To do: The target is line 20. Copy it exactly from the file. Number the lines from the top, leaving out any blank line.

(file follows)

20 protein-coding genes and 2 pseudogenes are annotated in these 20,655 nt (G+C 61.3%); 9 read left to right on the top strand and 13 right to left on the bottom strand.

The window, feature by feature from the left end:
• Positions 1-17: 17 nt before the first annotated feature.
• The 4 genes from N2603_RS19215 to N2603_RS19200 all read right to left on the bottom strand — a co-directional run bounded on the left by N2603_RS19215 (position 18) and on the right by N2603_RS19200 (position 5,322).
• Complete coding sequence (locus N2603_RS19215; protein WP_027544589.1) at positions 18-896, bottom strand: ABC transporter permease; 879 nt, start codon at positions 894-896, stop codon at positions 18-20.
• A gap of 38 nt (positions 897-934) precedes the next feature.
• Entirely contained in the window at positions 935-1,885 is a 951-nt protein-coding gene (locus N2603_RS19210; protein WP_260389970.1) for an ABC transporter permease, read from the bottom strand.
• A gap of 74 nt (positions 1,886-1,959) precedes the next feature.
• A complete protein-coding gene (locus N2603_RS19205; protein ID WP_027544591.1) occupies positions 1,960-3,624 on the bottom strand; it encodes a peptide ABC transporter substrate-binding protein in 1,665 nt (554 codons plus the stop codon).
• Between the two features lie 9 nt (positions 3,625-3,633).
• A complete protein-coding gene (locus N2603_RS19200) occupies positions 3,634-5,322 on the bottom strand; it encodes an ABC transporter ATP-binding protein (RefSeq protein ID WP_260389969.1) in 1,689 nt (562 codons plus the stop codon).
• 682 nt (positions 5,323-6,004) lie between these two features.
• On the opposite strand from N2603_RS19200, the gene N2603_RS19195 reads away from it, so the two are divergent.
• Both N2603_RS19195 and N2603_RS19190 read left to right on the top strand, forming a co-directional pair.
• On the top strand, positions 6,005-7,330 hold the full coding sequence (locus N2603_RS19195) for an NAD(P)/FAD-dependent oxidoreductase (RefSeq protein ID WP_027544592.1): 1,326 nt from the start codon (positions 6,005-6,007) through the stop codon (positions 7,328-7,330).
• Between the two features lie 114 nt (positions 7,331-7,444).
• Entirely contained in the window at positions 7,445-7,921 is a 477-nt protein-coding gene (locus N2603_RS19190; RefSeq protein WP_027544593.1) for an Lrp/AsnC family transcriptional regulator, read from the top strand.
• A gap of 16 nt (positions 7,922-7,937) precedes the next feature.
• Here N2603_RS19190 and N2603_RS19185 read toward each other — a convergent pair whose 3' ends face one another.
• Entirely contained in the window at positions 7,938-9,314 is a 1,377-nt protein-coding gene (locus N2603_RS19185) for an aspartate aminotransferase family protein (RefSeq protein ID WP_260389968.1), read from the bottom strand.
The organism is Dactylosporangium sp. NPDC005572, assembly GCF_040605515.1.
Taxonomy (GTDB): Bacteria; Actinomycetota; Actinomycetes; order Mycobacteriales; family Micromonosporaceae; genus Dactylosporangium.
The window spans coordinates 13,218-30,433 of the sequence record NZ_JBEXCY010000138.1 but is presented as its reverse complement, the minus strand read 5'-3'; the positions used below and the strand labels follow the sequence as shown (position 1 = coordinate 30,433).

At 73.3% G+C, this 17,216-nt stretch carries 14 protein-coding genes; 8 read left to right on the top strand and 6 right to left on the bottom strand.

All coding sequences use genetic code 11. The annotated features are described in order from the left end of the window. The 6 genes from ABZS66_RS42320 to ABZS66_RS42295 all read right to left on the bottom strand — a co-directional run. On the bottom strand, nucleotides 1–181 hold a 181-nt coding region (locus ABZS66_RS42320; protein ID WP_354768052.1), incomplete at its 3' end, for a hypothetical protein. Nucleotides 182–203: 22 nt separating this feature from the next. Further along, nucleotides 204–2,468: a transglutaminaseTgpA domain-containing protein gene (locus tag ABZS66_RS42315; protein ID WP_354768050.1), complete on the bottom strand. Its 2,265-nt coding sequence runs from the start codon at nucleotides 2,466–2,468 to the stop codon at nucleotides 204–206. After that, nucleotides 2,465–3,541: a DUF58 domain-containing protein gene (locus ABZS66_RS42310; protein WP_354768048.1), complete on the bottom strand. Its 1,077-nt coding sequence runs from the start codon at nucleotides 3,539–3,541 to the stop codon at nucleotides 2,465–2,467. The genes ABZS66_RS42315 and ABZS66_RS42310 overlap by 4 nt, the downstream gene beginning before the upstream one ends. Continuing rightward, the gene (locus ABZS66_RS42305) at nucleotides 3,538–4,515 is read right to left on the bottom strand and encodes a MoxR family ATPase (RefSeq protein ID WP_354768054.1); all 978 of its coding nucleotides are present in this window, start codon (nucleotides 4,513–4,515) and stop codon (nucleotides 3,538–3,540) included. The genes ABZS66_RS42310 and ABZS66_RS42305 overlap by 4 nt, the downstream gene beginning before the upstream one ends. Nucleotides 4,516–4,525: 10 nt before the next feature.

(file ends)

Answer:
• Entirely contained in the window at positions 7,938-9,314 is a 1,377-nt protein-coding gene (locus N2603_RS19185) for an aspartate aminotransferase family protein (RefSeq protein ID WP_260389968.1), read from the bottom strand.